There could be any number of social determinants that could explain why our student doesn’t get to eat lunch. Maybe our student’s family doesn’t have a safe place to live, and they cannot afford to give him money to buy lunch at school. Maybe our student’s parents are unemployed, or have very low-paying jobs, and they don’t have the resources to provide three meals each day. Regardless of the exact social reason, our student is suffering and the lack of eating lunch is affecting his/her performance at school, their overall health and mental status.
A recent study by the Los Angeles County Department of Public Health reveals that a population’s health is formed 10% by the physical environment, 20% by clinical care, 30% by health behaviors and 40% by social and economic factors. Figure 2 depicts this research, along with showing what elements help shape those four categories. Is it any surprise that social and economic factors are the leading predictor of health outcomes?
FIGURE 2: COUNTY HEALTH RANKINGS MODEL
Now, keeping our example above in mind, let’s apply the concepts of equality, equity and social determinants to health care. Social determinants of health such as poverty, limited access to health care and lack of education are contributing factors of health inequities. For example, two people visit the same doctor’s office when they are sick. Let’s also assume both individuals are women in their mid-30’s and both have the same symptoms and illness. The first woman, who lives in an affluent neighborhood and has a mid-management level job, is seen by the doctor and is prescribed medication. The second woman, who lives in a marginalized neighborhood and has been out of work for six months, is seen by the same doctor and is prescribed the same medication as the first woman. Excellent, they both were treated equally. The first woman goes to the nearest pharmacy, purchases the medication, takes it as directed and gets better. The second woman received the prescription from the doctor, but she cannot afford it. Therefore, she does not take any medication and she does not get better. Here we have an example of social determinants creating health inequity. The second woman clearly has a variety of socioeconomic issues that influenced her health outcome, even though the physician provided the appropriate level of medical care.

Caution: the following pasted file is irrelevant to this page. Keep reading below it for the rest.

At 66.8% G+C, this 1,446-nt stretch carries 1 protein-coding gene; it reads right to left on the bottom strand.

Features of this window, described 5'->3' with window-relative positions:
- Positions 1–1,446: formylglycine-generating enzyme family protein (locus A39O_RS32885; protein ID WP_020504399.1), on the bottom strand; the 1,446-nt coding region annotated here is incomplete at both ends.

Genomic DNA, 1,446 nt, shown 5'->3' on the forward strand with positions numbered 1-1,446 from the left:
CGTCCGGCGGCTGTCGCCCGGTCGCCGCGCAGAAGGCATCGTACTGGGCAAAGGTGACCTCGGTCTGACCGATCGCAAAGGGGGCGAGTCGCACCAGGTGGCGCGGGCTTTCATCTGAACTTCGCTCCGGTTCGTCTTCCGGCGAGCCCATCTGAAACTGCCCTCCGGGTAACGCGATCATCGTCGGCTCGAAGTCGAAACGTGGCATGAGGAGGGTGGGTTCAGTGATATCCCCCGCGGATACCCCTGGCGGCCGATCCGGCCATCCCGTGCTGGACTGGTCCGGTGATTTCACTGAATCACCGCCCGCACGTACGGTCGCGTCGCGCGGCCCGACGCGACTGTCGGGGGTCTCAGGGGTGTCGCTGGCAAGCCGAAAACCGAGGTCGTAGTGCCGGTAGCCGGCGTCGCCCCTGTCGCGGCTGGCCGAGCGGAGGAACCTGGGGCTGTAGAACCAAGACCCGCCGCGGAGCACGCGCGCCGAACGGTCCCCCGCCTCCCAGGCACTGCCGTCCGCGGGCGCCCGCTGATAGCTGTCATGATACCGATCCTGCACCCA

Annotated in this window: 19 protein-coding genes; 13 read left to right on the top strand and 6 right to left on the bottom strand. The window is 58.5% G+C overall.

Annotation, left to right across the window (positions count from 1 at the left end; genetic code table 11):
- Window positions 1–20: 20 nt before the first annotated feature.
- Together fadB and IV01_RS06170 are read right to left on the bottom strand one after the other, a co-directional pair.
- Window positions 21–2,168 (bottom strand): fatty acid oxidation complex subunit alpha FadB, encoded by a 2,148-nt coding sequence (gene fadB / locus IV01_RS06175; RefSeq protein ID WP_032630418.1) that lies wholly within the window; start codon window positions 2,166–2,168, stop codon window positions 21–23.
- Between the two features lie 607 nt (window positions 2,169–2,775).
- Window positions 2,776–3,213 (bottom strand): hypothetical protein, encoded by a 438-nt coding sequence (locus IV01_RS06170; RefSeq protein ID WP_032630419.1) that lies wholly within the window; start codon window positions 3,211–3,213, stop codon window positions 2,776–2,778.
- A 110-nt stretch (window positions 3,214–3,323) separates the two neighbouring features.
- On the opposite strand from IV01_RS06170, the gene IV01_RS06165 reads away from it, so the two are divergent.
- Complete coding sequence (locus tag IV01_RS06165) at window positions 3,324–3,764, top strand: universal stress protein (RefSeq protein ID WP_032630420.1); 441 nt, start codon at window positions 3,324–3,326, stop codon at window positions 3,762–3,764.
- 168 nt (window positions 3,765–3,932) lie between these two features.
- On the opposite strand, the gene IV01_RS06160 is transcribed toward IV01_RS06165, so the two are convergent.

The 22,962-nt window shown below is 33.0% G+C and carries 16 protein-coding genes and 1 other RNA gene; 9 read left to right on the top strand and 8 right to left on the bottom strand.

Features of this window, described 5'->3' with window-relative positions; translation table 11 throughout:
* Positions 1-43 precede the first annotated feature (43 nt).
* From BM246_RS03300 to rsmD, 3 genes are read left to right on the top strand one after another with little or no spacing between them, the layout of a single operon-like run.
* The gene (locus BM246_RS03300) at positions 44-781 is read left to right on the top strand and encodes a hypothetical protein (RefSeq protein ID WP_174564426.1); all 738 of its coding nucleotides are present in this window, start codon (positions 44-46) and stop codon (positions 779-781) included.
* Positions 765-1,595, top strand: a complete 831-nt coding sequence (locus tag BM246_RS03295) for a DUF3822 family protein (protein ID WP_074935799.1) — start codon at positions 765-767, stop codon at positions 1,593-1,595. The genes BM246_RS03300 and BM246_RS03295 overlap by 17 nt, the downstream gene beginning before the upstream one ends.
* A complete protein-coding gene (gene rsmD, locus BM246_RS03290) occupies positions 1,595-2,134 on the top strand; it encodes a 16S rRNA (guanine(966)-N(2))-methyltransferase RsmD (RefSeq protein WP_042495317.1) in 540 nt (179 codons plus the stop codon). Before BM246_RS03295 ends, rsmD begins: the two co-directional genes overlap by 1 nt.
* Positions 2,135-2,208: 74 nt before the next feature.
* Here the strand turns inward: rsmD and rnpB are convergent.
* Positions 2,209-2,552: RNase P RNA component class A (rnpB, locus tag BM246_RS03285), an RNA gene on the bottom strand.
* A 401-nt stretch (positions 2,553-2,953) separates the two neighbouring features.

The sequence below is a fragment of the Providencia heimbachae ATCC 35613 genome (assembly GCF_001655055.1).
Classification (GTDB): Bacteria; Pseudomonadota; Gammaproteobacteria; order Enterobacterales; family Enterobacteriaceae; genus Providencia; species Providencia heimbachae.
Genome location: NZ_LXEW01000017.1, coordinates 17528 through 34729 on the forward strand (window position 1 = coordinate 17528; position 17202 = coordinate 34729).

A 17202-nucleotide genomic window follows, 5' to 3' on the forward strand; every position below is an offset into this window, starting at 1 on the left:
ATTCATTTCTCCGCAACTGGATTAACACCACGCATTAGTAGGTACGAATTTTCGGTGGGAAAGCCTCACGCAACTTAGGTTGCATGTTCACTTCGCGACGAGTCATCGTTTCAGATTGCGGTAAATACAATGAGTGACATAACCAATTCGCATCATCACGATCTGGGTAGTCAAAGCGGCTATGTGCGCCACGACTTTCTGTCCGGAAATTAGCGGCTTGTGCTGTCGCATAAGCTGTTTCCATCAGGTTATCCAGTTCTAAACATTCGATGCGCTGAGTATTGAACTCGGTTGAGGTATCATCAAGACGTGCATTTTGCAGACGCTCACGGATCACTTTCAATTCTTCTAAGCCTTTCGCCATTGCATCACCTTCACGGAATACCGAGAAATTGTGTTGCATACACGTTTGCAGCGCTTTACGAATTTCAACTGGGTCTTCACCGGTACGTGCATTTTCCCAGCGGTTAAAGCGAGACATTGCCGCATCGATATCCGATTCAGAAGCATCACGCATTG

An important factor in understanding social determinants to health and how they affect patient outcomes is knowing that something CAN be done! As previously mentioned, health disparities are preventable. We CAN provide high-quality, compassionate and culturally competent health care, regardless of a person’s social and economic status, by addressing social determinants. Community health centers throughout the U.S. exist to serve the uninsured and underinsured. They are community-based and patient-directed organizations that serve populations with limited access to health care. They are strategically located in areas of need, are governed by a community board, provide comprehensive primary care and provide services to all, regardless of their ability to pay. AxessPointe Community Health Centers has been serving the Akron area since 1995. There is a great need throughout Portage and Summit counties, as well as numerous health disparities. It is imperative that AxessPointe and other health centers continue to care for all marginalized populations and provide the best patient experience possible. It is the responsibility of health care leaders to implement policies, procedures and initiatives that mitigate social determinants, create health equity and improve the health of those who entrust their lives to us.
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Smith, J., Long, A., Shih, M. and Teutsch, S. (2013). Social Determinants of Health: How Social and Economic Factors Affect Health. [PDF] Los Angeles, p.4. Available at: http://publichealth.lacounty.gov/epi/docs/SocialD_Final_Web.pdf [Accessed 26 Jan. 2018].
Social Determinants of Health. (n.d.). Retrieved from http://www.who.int/social_determinants/thecommission/finalreport/key_concepts/en/
National Center for HIV/AIDS, Viral Hepatitis, STD, and TB Prevention. (2014, March 21). NCHHSTP Social Determinants of Health. Retrieved from https://www.cdc.gov/nchhstp/socialdeterminants/faq.html
Healthy People 2020. (2018). Determinants of Health. Retrieved from https://www.healthypeople.gov/2020/about/foundation-health-measures/Determinants-of-Health#social